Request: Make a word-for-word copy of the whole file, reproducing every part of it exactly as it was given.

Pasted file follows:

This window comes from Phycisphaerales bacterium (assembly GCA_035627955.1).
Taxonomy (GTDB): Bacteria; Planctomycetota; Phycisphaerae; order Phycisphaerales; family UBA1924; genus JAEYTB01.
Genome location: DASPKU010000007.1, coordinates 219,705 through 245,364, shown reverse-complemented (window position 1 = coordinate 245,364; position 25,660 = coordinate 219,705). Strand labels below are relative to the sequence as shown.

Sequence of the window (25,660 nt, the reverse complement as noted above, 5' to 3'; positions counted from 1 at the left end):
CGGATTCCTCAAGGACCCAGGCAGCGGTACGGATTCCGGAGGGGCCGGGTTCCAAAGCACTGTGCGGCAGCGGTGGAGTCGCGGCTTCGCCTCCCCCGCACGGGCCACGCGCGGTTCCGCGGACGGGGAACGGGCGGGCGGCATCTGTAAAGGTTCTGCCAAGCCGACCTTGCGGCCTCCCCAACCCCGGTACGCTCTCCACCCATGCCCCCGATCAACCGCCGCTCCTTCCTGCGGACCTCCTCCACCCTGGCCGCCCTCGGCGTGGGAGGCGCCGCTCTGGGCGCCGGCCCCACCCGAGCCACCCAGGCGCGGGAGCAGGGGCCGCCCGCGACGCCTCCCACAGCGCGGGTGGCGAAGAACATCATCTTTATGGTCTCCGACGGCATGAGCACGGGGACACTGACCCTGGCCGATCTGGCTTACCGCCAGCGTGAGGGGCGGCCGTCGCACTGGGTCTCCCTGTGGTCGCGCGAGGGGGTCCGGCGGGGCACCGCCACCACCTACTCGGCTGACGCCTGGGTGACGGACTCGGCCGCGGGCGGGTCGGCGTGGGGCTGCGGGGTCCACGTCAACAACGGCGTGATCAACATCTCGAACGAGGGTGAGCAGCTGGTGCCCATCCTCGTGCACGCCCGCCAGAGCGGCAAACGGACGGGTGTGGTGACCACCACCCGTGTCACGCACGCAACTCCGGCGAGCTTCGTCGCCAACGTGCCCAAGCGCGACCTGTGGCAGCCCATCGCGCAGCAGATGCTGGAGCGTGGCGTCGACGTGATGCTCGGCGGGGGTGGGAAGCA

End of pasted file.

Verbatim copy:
This window comes from Phycisphaerales bacterium (assembly GCA_035627955.1).
Taxonomy (GTDB): Bacteria; Planctomycetota; Phycisphaerae; order Phycisphaerales; family UBA1924; genus JAEYTB01.
Genome location: DASPKU010000007.1, coordinates 219,705 through 245,364, shown reverse-complemented (window position 1 = coordinate 245,364; position 25,660 = coordinate 219,705). Strand labels below are relative to the sequence as shown.

Sequence of the window (25,660 nt, the reverse complement as noted above, 5' to 3'; positions counted from 1 at the left end):
CGGATTCCTCAAGGACCCAGGCAGCGGTACGGATTCCGGAGGGGCCGGGTTCCAAAGCACTGTGCGGCAGCGGTGGAGTCGCGGCTTCGCCTCCCCCGCACGGGCCACGCGCGGTTCCGCGGACGGGGAACGGGCGGGCGGCATCTGTAAAGGTTCTGCCAAGCCGACCTTGCGGCCTCCCCAACCCCGGTACGCTCTCCACCCATGCCCCCGATCAACCGCCGCTCCTTCCTGCGGACCTCCTCCACCCTGGCCGCCCTCGGCGTGGGAGGCGCCGCTCTGGGCGCCGGCCCCACCCGAGCCACCCAGGCGCGGGAGCAGGGGCCGCCCGCGACGCCTCCCACAGCGCGGGTGGCGAAGAACATCATCTTTATGGTCTCCGACGGCATGAGCACGGGGACACTGACCCTGGCCGATCTGGCTTACCGCCAGCGTGAGGGGCGGCCGTCGCACTGGGTCTCCCTGTGGTCGCGCGAGGGGGTCCGGCGGGGCACCGCCACCACCTACTCGGCTGACGCCTGGGTGACGGACTCGGCCGCGGGCGGGTCGGCGTGGGGCTGCGGGGTCCACGTCAACAACGGCGTGATCAACATCTCGAACGAGGGTGAGCAGCTGGTGCCCATCCTCGTGCACGCCCGCCAGAGCGGCAAACGGACGGGTGTGGTGACCACCACCCGTGTCACGCACGCAACTCCGGCGAGCTTCGTCGCCAACGTGCCCAAGCGCGACCTGTGGCAGCCCATCGCGCAGCAGATGCTGGAGCGTGGCGTCGACGTGATGCTCGGCGGGGGTGGGAAGCA